Here are some more tasks that have been handled with probabilistic language models.
There are web protocols for declaring what human language a page is written in. In fact there are at least two protocols, one in HTML and one in HTTP, but sometimes the protocols disagree, and sometimes they both lie, so search engines usually classify pages based on the actual content, after collecting some samples for each known language. Your task is to write such a classifier. State of the art is over 99% accuracy.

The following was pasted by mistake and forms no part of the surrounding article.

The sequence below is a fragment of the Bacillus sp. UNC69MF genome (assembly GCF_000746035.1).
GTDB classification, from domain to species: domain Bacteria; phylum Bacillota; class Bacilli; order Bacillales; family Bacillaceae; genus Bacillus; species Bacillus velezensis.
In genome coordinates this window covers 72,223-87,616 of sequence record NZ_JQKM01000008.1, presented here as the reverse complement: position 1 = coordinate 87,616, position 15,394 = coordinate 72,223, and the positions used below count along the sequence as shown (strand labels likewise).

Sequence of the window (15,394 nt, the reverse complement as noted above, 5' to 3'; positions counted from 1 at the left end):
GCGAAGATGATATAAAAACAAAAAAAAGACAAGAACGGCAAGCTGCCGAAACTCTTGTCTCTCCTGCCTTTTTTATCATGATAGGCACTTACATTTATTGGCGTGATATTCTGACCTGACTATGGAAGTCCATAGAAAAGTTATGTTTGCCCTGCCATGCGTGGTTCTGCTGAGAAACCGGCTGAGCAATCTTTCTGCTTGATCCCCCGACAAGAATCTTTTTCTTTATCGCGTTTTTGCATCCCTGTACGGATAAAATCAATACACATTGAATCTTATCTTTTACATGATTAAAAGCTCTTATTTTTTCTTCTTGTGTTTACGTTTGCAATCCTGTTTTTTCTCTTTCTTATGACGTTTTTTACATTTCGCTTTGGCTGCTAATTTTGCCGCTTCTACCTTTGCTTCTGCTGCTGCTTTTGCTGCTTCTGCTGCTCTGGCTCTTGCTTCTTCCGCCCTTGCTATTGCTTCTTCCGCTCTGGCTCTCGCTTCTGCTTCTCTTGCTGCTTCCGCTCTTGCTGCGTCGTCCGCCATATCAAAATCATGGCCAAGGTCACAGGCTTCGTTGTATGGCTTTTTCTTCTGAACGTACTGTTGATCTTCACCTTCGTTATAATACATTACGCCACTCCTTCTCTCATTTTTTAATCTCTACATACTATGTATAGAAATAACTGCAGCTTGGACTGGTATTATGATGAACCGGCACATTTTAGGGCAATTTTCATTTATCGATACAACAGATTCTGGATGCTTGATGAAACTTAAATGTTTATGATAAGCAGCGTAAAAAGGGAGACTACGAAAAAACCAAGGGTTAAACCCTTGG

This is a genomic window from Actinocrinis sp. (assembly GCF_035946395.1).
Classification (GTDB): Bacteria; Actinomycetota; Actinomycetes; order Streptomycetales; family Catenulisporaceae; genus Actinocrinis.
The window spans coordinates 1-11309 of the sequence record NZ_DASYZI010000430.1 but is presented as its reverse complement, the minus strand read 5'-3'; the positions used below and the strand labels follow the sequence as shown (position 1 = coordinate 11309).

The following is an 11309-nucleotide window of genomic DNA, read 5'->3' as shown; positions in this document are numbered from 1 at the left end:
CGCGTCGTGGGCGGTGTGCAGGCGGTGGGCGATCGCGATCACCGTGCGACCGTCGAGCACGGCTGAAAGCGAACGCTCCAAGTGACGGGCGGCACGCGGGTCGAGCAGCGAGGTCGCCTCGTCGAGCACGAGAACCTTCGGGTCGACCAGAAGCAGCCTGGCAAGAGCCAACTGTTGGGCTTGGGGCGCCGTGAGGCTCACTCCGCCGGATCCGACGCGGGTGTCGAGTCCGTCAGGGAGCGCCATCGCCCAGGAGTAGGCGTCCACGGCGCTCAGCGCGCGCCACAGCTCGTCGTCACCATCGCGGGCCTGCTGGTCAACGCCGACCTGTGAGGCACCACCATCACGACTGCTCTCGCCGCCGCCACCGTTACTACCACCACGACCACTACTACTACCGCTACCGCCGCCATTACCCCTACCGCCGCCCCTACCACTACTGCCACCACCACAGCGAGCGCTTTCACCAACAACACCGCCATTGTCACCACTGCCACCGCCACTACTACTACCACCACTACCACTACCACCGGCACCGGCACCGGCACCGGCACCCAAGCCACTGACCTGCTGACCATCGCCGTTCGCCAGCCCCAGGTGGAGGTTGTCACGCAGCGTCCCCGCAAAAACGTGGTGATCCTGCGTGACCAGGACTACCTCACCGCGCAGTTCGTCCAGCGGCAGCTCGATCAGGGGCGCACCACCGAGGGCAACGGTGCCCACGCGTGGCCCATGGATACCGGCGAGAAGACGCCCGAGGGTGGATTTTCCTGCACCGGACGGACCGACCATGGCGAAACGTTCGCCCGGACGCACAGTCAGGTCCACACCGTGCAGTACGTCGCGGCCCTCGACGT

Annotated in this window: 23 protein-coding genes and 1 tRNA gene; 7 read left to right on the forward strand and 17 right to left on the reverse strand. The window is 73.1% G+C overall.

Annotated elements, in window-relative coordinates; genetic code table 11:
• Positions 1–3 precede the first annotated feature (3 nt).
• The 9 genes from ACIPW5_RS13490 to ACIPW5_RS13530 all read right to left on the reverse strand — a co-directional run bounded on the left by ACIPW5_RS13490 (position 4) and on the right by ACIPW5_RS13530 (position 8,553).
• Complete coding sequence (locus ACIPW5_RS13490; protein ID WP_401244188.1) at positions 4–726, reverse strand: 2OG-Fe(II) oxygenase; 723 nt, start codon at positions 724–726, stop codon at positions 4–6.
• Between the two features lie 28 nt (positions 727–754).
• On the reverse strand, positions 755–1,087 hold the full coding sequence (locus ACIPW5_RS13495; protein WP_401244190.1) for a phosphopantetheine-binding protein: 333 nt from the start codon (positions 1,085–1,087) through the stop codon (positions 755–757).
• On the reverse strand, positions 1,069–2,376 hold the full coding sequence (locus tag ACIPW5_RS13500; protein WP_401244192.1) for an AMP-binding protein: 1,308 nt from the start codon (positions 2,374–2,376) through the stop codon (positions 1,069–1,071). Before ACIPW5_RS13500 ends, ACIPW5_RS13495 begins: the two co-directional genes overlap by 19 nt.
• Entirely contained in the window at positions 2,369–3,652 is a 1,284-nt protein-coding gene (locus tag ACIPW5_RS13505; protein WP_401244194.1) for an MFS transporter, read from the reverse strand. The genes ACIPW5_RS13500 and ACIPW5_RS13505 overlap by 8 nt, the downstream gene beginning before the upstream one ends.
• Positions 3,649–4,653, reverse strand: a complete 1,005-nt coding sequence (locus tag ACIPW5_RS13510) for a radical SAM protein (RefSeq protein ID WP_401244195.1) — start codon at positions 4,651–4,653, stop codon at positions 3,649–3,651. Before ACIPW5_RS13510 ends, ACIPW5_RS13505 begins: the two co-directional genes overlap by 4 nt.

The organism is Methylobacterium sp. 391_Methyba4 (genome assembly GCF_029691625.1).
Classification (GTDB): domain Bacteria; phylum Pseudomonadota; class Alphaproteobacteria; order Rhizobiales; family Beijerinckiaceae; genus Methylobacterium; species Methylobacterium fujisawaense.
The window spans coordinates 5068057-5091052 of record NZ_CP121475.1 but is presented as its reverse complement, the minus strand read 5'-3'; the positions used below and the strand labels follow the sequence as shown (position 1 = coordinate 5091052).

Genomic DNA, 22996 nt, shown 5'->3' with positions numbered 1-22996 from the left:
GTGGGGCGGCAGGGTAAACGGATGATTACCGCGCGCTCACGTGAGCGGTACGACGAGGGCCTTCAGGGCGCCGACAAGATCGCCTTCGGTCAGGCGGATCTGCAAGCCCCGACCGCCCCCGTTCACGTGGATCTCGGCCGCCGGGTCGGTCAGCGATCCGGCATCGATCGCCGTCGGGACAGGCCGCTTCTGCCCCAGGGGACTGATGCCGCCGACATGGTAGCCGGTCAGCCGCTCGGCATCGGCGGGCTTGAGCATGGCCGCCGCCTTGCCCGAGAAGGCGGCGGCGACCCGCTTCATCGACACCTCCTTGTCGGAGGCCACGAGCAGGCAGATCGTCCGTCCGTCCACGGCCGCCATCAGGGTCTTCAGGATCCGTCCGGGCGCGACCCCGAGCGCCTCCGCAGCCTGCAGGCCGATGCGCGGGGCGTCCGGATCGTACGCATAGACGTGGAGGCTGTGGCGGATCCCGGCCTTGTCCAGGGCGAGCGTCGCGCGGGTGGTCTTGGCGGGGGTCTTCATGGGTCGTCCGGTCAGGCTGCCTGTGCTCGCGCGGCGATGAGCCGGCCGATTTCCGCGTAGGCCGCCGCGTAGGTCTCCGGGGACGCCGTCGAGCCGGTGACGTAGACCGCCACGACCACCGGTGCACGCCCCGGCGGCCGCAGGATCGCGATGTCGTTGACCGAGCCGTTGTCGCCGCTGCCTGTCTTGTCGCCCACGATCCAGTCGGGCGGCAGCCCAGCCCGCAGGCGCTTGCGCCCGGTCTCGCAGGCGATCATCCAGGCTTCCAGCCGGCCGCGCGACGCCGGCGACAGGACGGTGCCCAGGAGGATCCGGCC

It is estimated that 100 billion spam email messages are sent every day. Given two corpora of spam and nonspam messages, your task is to classify incoming messages. The best spam classifiers have models for word n-grams (a message with "10,000,000.00 will be released" and "our country Nigeria" is probably spam) and character n-grams ("v1agra" is probably spam), among other features. State of the art on this task is also over 99%, which keeps the spam blockers slightly ahead of the spammers. Once you can classify documents as spam/nonspam, it is a short step to do other types of classification, such as urgent/nonurgent email messages, or politics/business/sports/etc. for news articles, or favorable/neutral/unfavorable for product reviews.
Language models have been used to try to identify the disputed authors of the Federalist Papers, Shakespeare's poems, and Biblical verses. ...